Picture of the dome of the 1.93-m telescope of Haute-Provence Observatory (France) which hosts the SOPHIE spectrograph, with the Kepler field-of-view. Credit: Alexandre Santerne (CAUP)

A careful analysis of the dynamical interaction between planets, previously performed by a team led by David Nesvorny (Southwest Research Institute), predicted that this system had two planets near a two-to-one resonance (the orbital period of the unseen outer planet is exactly two times longer than the transiting inner planet). This configuration is similar to the Earth and Mars in the solar system, with Mars orbiting the Sun in nearly 2 years.

Using the SOPHIE velocimeter, the team independently measured the mass of Kepler-88 c. "SOPHIE is a French instrument capable of measuring the velocity of stars with a precision equivalent to the speed of a bicycle. It has been used to characterize nearly 20 Kepler planets so far" adds Alexandre Santerne a researcher at Centro de Astrofísica da Universidade do Porto (CAUP) and responsible of the observations of Kepler targets with SOPHIE.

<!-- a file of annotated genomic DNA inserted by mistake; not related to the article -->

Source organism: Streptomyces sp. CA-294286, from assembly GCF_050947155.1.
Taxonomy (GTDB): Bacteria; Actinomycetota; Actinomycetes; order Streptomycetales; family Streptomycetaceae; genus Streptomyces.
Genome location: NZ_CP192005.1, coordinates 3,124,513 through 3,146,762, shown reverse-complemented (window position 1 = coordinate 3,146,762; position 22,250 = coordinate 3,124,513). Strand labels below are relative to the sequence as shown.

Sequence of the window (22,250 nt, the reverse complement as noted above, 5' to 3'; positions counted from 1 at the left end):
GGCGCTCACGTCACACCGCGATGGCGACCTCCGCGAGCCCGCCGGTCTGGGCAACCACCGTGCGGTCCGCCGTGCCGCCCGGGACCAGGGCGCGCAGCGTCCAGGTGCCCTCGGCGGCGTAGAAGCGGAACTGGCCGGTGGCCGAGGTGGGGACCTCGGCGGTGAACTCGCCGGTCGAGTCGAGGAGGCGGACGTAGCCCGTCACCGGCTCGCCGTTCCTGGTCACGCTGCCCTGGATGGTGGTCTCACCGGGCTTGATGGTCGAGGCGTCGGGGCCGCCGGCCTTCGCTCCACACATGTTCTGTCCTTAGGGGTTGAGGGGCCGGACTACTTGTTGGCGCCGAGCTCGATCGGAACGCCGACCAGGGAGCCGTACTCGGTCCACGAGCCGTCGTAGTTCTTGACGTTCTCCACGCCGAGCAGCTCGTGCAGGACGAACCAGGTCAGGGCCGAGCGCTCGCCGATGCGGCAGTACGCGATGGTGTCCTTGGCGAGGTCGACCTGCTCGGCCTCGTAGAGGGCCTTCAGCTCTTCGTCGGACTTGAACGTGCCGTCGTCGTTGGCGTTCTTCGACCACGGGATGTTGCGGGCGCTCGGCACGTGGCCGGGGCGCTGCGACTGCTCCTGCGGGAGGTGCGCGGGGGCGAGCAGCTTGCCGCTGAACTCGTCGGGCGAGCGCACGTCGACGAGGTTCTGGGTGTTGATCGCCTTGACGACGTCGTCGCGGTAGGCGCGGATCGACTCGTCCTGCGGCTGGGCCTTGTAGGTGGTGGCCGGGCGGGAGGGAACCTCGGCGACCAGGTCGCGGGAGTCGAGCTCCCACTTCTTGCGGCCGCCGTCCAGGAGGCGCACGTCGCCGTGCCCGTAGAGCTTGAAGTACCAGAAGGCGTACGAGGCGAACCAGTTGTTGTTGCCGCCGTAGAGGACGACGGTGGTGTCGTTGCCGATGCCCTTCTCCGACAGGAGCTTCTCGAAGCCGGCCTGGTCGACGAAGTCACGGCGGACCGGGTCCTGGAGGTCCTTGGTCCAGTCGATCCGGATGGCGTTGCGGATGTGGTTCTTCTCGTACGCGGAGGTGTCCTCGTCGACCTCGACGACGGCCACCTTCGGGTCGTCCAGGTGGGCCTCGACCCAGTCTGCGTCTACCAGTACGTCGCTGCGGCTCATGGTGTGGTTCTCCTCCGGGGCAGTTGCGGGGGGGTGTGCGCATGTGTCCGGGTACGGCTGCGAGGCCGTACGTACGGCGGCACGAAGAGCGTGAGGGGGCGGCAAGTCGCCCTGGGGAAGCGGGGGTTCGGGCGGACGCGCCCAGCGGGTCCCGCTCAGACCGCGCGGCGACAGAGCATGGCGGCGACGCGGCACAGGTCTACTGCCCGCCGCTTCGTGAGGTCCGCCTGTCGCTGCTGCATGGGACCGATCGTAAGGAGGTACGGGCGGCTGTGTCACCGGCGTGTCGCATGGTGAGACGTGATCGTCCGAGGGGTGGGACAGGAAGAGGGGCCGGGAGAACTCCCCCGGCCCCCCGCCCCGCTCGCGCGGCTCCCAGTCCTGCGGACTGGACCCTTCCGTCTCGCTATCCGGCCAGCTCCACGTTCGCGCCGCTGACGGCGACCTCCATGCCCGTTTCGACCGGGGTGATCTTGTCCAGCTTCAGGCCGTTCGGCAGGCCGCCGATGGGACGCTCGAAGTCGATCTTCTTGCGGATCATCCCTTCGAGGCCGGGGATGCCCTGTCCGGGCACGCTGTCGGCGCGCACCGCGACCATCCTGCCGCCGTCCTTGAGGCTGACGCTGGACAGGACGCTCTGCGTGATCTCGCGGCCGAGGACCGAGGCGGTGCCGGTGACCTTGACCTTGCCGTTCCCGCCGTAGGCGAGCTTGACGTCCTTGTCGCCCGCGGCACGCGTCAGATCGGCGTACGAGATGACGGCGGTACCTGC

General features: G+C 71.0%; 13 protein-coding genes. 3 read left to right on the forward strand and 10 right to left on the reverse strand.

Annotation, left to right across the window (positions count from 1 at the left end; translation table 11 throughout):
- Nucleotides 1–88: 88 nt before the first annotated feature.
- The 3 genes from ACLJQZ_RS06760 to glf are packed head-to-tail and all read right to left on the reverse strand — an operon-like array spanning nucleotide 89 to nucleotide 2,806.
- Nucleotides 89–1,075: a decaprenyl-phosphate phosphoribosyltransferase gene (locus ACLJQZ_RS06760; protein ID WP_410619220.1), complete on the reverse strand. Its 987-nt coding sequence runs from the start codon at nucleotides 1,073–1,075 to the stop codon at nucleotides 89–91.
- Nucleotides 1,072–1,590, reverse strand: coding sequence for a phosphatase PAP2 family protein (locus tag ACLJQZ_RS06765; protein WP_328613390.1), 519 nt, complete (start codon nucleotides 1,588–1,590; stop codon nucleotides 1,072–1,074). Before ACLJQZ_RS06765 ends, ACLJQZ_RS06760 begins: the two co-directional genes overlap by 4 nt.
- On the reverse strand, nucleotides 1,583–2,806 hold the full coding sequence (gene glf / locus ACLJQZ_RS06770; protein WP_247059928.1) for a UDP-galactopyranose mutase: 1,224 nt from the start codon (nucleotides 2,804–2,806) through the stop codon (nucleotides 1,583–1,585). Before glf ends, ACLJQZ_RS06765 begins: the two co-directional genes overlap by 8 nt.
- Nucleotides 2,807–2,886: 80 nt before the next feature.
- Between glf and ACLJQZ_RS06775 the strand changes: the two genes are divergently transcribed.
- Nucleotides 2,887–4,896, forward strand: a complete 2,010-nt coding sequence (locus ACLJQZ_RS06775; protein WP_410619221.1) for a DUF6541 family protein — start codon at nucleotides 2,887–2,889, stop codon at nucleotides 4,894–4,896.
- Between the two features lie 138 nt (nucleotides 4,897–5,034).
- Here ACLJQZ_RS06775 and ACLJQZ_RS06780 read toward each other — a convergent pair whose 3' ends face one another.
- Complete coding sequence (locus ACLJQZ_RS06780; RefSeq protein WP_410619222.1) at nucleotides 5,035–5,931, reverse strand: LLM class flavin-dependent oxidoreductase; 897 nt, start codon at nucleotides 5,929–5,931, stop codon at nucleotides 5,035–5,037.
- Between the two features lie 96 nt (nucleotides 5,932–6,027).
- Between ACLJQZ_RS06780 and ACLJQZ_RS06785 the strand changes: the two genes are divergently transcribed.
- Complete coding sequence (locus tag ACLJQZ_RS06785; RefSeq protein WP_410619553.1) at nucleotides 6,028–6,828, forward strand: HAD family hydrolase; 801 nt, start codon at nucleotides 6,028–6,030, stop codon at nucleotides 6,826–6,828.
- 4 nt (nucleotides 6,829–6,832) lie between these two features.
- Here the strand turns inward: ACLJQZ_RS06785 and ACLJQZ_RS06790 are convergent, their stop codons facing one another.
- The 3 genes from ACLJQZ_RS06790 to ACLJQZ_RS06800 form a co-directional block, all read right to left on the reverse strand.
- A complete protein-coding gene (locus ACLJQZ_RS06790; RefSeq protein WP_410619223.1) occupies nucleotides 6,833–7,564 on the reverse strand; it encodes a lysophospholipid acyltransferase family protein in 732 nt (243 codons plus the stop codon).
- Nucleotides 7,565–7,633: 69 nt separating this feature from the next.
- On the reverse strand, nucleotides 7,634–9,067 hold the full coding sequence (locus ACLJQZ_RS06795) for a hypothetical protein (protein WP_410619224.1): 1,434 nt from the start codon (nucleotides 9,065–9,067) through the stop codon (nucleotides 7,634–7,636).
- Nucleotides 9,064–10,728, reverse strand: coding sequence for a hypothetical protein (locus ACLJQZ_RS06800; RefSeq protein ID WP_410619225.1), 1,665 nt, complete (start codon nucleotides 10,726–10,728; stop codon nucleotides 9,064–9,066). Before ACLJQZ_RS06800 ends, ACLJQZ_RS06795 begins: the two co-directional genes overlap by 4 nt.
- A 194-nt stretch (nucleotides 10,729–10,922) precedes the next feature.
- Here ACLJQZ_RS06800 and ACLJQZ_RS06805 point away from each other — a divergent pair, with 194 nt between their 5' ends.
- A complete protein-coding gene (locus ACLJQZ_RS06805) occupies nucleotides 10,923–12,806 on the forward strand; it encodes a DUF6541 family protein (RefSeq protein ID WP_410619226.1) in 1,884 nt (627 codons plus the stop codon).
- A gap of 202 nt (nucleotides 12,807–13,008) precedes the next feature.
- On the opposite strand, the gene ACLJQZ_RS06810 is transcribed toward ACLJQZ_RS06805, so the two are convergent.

The inferred mass for the unseen planet is in perfect agreement with the value that was predicted from TTV. "This is the first time that the mass of an unseen exoplanet inferred based on transit timing variation is independently confirmed by another technique," comments Susana Barros. This result therefore confirms TTV as a valid technique to detect unseen planets and explore multiplanet systems. TTV has already been used to determine the mass of more than 120 exoplanets detected by Kepler, around 47 planetary systems, down to a few Earth-mass .

"This independent confirmation is a very important contribution to the statistical analyzes of the Kepler multiple planet systems. It helps to better understand the dynamical interactions and the formation of planetary systems. This also permits to anticipate the future exploration of exoplanetary systems from space as would do the PLATO mission" concludes Magali Deleuil, professor at Aix-Marseille University and leader of LAM's exoplanet research.